How the 1968 Presidential Transition Compares to Today’sBreaking News
tags: Richard Nixon, Lyndon Johnson, presidential transition
Editor’s [UVA] note: Marc Selverstone wrote this piece as part of the University of Virginia Institute of Democracy’s efforts to provide context around the 2020 presidential election and transition. You can read more on the institute’s “From Election to Transition” website. Selverstone is an associate professor of presidential studies at UVA’s Miller Center and chair of the center’s Presidential Recordings Program, which makes once-secret White House tapes accessible to the public.
Presidential transitions are among the most sacred, yet precarious moments in the American political lifecycle. The peaceful transfer of power from one administration to another has been a core principle of American democracy for well over 200 years. But transitions are also moments of inherent instability, with one set of officials heading for the exits and another one hitting the on-ramps. While outgoing and incoming administrations have long endeavored to effect smooth handovers, any number of developments, from the personal to the political to the geopolitical, can make it a perilous process.
As such, transitions involve a delicate dance in the best of circumstances. But transferring power amidst ongoing and intersecting national crises magnifies the challenge of ensuring effective governance and promoting the national interest – even more so when the change involves a transfer of power from one party to another.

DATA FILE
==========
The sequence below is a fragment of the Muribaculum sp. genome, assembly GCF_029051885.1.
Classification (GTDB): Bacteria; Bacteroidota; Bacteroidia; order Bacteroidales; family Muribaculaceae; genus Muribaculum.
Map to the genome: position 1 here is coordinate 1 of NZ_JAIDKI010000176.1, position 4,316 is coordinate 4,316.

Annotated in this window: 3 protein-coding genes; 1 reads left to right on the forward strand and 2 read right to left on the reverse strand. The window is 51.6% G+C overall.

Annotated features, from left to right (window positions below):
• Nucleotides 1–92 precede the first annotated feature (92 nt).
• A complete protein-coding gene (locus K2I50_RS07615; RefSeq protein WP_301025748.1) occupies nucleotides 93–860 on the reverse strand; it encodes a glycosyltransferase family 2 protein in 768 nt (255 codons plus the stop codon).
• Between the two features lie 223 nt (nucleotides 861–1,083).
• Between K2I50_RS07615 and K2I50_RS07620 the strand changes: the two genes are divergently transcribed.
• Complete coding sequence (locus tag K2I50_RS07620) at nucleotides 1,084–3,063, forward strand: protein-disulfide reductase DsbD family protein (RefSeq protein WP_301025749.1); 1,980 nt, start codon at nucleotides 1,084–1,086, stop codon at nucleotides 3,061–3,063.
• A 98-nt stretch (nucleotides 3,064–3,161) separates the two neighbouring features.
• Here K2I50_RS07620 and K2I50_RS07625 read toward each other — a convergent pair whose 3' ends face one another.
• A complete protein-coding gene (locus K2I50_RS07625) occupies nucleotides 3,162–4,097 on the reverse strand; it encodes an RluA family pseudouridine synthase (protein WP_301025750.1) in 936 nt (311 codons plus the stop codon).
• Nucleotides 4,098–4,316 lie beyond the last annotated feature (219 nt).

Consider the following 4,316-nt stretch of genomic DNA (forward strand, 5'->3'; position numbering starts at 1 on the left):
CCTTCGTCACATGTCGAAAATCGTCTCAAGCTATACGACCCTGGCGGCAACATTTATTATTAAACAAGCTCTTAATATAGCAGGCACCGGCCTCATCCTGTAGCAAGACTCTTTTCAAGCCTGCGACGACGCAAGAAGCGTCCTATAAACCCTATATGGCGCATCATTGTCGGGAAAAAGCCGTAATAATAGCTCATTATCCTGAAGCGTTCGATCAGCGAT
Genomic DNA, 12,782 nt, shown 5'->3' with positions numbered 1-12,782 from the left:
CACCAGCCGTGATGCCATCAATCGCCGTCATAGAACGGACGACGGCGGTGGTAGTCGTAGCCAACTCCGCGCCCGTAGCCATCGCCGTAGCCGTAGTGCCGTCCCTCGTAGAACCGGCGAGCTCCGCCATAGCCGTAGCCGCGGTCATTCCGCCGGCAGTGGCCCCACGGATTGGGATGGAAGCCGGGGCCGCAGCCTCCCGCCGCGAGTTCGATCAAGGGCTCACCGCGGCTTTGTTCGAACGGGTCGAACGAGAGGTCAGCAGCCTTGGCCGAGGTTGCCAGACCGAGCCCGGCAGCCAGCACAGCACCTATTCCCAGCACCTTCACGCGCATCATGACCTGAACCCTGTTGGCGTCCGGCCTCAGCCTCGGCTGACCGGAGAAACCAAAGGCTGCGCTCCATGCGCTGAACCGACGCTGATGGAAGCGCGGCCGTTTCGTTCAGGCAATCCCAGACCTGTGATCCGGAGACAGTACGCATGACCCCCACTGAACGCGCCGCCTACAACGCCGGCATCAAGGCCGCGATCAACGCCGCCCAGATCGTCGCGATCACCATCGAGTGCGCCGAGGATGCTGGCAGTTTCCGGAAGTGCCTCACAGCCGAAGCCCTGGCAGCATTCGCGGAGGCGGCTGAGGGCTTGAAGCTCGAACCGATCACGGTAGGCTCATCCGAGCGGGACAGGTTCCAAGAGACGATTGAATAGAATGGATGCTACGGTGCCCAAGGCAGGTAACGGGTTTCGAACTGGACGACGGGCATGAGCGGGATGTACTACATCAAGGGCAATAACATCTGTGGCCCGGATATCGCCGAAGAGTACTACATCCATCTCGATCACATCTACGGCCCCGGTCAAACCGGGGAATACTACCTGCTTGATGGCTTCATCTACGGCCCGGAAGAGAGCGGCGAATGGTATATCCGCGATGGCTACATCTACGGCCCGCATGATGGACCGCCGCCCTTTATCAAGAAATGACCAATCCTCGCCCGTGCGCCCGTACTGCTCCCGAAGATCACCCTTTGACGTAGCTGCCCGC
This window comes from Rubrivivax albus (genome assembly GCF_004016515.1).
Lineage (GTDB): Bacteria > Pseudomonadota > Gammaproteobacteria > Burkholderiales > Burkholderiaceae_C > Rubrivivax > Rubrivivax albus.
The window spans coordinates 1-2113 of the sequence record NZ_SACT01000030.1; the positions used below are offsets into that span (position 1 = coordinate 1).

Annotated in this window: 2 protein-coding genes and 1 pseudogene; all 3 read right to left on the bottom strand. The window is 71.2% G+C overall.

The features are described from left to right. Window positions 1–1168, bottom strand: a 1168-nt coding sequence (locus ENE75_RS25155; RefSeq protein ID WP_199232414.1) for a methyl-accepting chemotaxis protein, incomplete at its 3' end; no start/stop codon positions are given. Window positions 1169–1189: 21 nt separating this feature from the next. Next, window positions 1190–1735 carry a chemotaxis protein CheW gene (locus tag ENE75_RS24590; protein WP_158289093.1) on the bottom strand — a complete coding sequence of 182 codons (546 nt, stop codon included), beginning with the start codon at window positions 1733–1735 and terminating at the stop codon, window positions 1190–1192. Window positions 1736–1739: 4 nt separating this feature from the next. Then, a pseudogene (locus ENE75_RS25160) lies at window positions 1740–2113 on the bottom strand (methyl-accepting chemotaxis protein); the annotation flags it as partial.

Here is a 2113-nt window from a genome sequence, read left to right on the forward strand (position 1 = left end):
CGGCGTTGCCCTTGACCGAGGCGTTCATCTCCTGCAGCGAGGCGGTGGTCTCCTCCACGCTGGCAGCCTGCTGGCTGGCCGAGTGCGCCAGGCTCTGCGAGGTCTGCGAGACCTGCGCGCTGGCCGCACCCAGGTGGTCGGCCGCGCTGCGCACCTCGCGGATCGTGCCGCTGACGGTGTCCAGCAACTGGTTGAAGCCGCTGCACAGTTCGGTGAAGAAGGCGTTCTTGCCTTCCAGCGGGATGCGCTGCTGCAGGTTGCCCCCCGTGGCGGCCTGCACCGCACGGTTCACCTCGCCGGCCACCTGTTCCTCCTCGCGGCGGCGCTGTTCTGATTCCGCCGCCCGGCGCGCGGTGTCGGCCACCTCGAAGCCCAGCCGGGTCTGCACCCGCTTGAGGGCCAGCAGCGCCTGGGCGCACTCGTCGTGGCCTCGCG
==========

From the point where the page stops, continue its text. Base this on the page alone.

The presidential transition of 1968 was one such moment. It took place against the backdrop of several shattering developments that year: the Tet Offensive and a deeply divisive war in Vietnam; the withdrawal of President Lyndon B. Johnson from the presidential race; the assassinations of civil rights icon Rev. Martin Luther King Jr. and Democratic presidential candidate Sen. Robert F. Kennedy; civil and racial unrest throughout the nation; and violent altercations at the Democratic National Convention in Chicago. To many Americans, the nation seemed to be unraveling.
For Lyndon Johnson, who soon would vacate the Oval Office, the transition also came with the knowledge that President-elect Richard M. Nixon, in late October, had sabotaged the start of peace talks in Vietnam, and with it the possibility that Democratic candidate Hubert H. Humphrey – the sitting vice president – might benefit and win the presidency. Johnson was livid, but he sat on the information rather than leaking it, fearing a host of troubles that might flow from that disclosure. Nixon was thus able to hang on, claiming 301 votes in the Electoral College to Humphrey’s 191, but winning only 43.2% of the popular vote to Humphrey’s 42.7% (third-party candidate George Wallace garnered close to 14%).
Nevertheless, the transition seemed to be proceeding apace. Nixon told Johnson, in a conversation captured by LBJ’s White House taping system, that he appreciated the cooperation he was receiving from Johnson personnel. And Johnson told Nixon what he had earlier said to Rev. Billy Graham and Nixon friend Sen. George A. Smathers (D-Florida): “that I would try to be as least – less partisan as I could and still be head of my party and be president, and I will try to be as helpful as I could when the inevitable happened, and we’re going to do that, and you’ll see that.”
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